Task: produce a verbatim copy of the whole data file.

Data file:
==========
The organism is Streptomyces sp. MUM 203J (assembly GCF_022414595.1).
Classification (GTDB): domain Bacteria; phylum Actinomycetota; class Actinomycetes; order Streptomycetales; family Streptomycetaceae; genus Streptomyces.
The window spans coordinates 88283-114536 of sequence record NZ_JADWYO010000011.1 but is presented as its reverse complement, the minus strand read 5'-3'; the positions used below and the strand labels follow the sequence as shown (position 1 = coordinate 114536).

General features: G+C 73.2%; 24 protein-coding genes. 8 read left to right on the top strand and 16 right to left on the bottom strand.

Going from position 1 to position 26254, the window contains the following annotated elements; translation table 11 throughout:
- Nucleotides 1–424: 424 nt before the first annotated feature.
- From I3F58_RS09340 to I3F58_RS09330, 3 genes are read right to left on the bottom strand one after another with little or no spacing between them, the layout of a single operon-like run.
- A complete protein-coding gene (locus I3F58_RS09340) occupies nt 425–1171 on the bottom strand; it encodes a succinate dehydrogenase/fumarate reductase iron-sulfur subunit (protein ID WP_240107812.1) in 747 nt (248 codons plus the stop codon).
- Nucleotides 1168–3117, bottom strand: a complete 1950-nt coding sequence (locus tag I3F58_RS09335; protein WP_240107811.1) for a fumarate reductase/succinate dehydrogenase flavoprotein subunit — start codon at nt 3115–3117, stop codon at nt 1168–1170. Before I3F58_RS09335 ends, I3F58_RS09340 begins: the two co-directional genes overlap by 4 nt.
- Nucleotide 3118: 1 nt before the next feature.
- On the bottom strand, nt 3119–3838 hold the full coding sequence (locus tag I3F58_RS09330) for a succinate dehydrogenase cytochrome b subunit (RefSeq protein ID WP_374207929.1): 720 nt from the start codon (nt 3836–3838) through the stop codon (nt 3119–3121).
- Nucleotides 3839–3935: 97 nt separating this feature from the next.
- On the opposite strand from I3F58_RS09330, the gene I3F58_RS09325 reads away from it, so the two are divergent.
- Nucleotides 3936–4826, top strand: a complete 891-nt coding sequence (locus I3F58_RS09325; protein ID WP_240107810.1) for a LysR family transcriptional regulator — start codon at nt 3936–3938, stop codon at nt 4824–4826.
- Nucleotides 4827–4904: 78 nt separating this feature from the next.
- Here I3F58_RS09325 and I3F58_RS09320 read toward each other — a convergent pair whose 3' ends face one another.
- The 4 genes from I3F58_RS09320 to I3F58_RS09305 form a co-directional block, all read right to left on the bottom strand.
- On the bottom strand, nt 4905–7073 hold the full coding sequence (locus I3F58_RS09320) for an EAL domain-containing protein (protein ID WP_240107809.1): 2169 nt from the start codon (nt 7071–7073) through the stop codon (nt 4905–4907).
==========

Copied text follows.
The organism is Streptomyces sp. MUM 203J (assembly GCF_022414595.1).
Classification (GTDB): domain Bacteria; phylum Actinomycetota; class Actinomycetes; order Streptomycetales; family Streptomycetaceae; genus Streptomyces.
The window spans coordinates 88283-114536 of sequence record NZ_JADWYO010000011.1 but is presented as its reverse complement, the minus strand read 5'-3'; the positions used below and the strand labels follow the sequence as shown (position 1 = coordinate 114536).

General features: G+C 73.2%; 24 protein-coding genes. 8 read left to right on the top strand and 16 right to left on the bottom strand.

Going from position 1 to position 26254, the window contains the following annotated elements; translation table 11 throughout:
- Nucleotides 1–424: 424 nt before the first annotated feature.
- From I3F58_RS09340 to I3F58_RS09330, 3 genes are read right to left on the bottom strand one after another with little or no spacing between them, the layout of a single operon-like run.
- A complete protein-coding gene (locus I3F58_RS09340) occupies nt 425–1171 on the bottom strand; it encodes a succinate dehydrogenase/fumarate reductase iron-sulfur subunit (protein ID WP_240107812.1) in 747 nt (248 codons plus the stop codon).
- Nucleotides 1168–3117, bottom strand: a complete 1950-nt coding sequence (locus tag I3F58_RS09335; protein WP_240107811.1) for a fumarate reductase/succinate dehydrogenase flavoprotein subunit — start codon at nt 3115–3117, stop codon at nt 1168–1170. Before I3F58_RS09335 ends, I3F58_RS09340 begins: the two co-directional genes overlap by 4 nt.
- Nucleotide 3118: 1 nt before the next feature.
- On the bottom strand, nt 3119–3838 hold the full coding sequence (locus tag I3F58_RS09330) for a succinate dehydrogenase cytochrome b subunit (RefSeq protein ID WP_374207929.1): 720 nt from the start codon (nt 3836–3838) through the stop codon (nt 3119–3121).
- Nucleotides 3839–3935: 97 nt separating this feature from the next.
- On the opposite strand from I3F58_RS09330, the gene I3F58_RS09325 reads away from it, so the two are divergent.
- Nucleotides 3936–4826, top strand: a complete 891-nt coding sequence (locus I3F58_RS09325; protein ID WP_240107810.1) for a LysR family transcriptional regulator — start codon at nt 3936–3938, stop codon at nt 4824–4826.
- Nucleotides 4827–4904: 78 nt separating this feature from the next.
- Here I3F58_RS09325 and I3F58_RS09320 read toward each other — a convergent pair whose 3' ends face one another.
- The 4 genes from I3F58_RS09320 to I3F58_RS09305 form a co-directional block, all read right to left on the bottom strand.
- On the bottom strand, nt 4905–7073 hold the full coding sequence (locus I3F58_RS09320) for an EAL domain-containing protein (protein ID WP_240107809.1): 2169 nt from the start codon (nt 7071–7073) through the stop codon (nt 4905–4907).